Nearly four years ago to the day, on May 25th, 2016, Vancouver Canucks management swung for the fences, acquiring rugged defenceman Erik Gudbranson and a 2016 fifth-round pick from the Florida Panthers. They paid a pretty penny, parting ways with promising centerman Jared McCann, a 2016 second-round pick, and a 2016 fourth-round pick.
A Look Back at the Erik Gudbranson Trade
It was clear that the Canucks rebuild was well past overdue, and trading the assets they did was taking multiple steps in the wrong direction. Clear to everyone but the management and ownership, that is. At the time, they seemingly had an allergic reaction to the word “Rebuild,” opting instead to commit to a so-called “Retool on the fly.” The plan was to “bridge the gap” between the youth and the veterans, by acquiring players in or near their prime to create insulation. Erik Gudbranson was one such player.
The Expectations, and the Reality
The expectation was that Erik Gudbranson could slot in on the second pairing with Ben Hutton, and provide a reliable, physical presence on the blueline. Some thought there was some offensive potential to be tapped into as well, although that was never his forte. It seems that Jim Benning was one of those people, saying “He can move the puck, and he kind of came into his own this year in Florida… He can make a good first pass, he has a really hard shot, he can hammer it from the back end,” in an interview at the time of the trade.
Long story short, “Guddy” never came close to meeting those expectations. He was simply abysmal on the ice for the Vancouver Canucks. The opposition shelled the defensive defenseman in his zone night after night. His Corsi and Fenwick were underwhelming at best, at 44.4 percent and 43.9 percent, respectively. His RAPM charts only add to the disappointment, with negative z-scores across the board. Below are his even strength and power-play RAPM charts, from 2016 to 2019. The overwhelming majority of this chart is based on his time with Vancouver.
He never found his offensive game either, scoring only 19 points in his 139 games with the team. Gudbranson did have the added disadvantage of playing on a disastrous Canucks team for most of his tenure, but the fact that he failed to come remotely close to his expectations remains much the same.
Where is Gudbranson now?
In arguably his greatest trade with the Canucks, Jim Benning traded Gudbranson to the Pittsburgh Penguins at the 2019 trade deadline in exchange for Tanner Pearson. Pearson’s time with the team Canucks has been wildly successful, setting a new career-high of 45 points in this shortened season, and it seems as though he’s found a home playing alongside Bo Horvat. Gudbranson has since found a role of his own with the Anaheim Ducks, in which he’s played surprisingly well. In his new role, both his Corsi and Fenwick are above 50%, and his scoring rate was easily the highest of his career, with four goals and nine points in just 44 games. With one year remaining on his contract, he should be in consideration for a full-time role with the Ducks next season.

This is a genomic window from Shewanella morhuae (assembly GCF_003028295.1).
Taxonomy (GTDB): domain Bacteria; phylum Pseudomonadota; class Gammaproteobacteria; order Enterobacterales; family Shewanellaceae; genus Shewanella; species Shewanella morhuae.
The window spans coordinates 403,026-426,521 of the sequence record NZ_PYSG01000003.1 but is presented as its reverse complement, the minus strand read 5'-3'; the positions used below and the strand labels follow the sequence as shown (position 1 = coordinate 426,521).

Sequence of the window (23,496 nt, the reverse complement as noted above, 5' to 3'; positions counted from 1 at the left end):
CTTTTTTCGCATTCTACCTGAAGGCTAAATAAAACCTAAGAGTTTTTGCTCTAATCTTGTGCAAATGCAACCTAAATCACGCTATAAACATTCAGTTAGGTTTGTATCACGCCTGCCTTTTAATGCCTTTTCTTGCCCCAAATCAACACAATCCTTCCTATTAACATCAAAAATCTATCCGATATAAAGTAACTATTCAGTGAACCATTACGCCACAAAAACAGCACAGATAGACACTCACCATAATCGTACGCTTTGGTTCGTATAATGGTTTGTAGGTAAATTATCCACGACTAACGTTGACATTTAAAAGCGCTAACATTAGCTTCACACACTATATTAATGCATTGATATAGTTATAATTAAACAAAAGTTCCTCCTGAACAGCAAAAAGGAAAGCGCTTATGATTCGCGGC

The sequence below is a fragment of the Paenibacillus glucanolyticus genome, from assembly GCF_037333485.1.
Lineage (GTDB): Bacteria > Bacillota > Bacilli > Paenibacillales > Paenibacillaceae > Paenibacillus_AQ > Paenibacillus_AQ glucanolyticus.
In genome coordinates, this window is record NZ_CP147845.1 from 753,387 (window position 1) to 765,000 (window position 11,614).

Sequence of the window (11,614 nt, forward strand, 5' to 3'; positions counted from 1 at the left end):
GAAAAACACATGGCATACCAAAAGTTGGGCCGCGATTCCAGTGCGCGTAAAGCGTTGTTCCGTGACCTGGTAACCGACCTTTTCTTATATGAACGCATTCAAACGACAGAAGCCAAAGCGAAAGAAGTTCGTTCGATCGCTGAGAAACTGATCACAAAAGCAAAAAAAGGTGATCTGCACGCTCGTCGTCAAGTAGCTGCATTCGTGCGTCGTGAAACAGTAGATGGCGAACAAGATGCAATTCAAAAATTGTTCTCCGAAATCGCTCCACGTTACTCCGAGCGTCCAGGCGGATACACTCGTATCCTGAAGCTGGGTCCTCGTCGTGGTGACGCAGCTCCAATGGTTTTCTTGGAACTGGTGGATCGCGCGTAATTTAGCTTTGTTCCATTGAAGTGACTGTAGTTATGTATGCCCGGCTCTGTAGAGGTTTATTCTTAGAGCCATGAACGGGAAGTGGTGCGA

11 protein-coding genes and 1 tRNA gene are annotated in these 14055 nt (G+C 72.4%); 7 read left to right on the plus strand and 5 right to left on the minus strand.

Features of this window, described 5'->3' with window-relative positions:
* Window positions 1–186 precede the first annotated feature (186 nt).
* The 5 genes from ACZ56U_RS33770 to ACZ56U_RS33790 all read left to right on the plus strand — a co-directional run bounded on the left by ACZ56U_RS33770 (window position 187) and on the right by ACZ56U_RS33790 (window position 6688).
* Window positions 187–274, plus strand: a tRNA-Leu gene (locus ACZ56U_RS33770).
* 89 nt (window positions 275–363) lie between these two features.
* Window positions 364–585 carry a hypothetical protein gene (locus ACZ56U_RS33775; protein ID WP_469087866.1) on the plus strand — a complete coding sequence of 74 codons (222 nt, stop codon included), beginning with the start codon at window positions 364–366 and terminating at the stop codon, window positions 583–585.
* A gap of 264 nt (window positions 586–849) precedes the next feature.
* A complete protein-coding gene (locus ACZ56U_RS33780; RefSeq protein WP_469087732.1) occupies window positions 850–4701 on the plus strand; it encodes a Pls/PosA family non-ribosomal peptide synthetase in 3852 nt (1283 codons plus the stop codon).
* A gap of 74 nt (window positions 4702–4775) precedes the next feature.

McCann was just coming off his rookie season when the Panthers acquired him. Nine goals and 18 points weren’t exactly eye-popping, they were completely respectable from a 19-year-old center playing limited minutes. It was clear he had the potential to be a reliable contributor at the NHL level. Become a reliable contributor, he did. In 143 games with the Panthers, McCann scored 53 points before they traded him to none other than the Pittsburgh Penguins, the unofficial 3rd team involved in the Erik Gudbranson deal. With injuries to both Sidney Crosby and Evgeni Malkin, McCann saw increased offensive opportunities and he took full advantage of it, scoring 35 points in 66 games. Both the eye test and analytics are promising for the young forward, who should continue to be an impactful player.
The Draft Picks
Of the three draft picks exchanged in the trade, only one has become a player that’s seen NHL action. Vancouver’s second-round pick made its way to the Buffalo Sabres, who drafted Rasmus Asplund with the selection. Earning a call-up in November, Asplund played in 29 NHL games, putting up 1 goal and 3 points. While the numbers weren’t impressive, the Sabres kept Asplund in the NHL until mid-January. It’s expected that he will remain in competition for an NHL spot next season.
With Vancouver’s fourth-round pick, the Florida Panthers drafted a Center, Jonathan Ang. He just completed a respectable sophomore season in the AHL, scoring 21 points in 49 games. The numbers aren’t impressive, but Ang never was a high scoring player. While it remains unclear whether or not he will ever make the NHL full time, he’s turned himself into a viable call-up option for the Panthers.
With Florida’s fifth-round pick, the Vancouver Canucks selected Cole Candella. There’s not much to say about Candella, a prospect that the team never signed to an ELC. After completing his final Junior season, he signed in Denmark, where he will look to further his professional career.
It was clear that the Gudbranson trade had the potential to be a disaster for the Vancouver Canucks. In fact, it was a disaster for some three seasons. However, it turned out to be okay when it was all said and done. The Canucks front office did an impressive job of recuperating value from the deal. Did the Canucks receive full value for their assets? No, but the trade tree certainly could have ended up worse for them.
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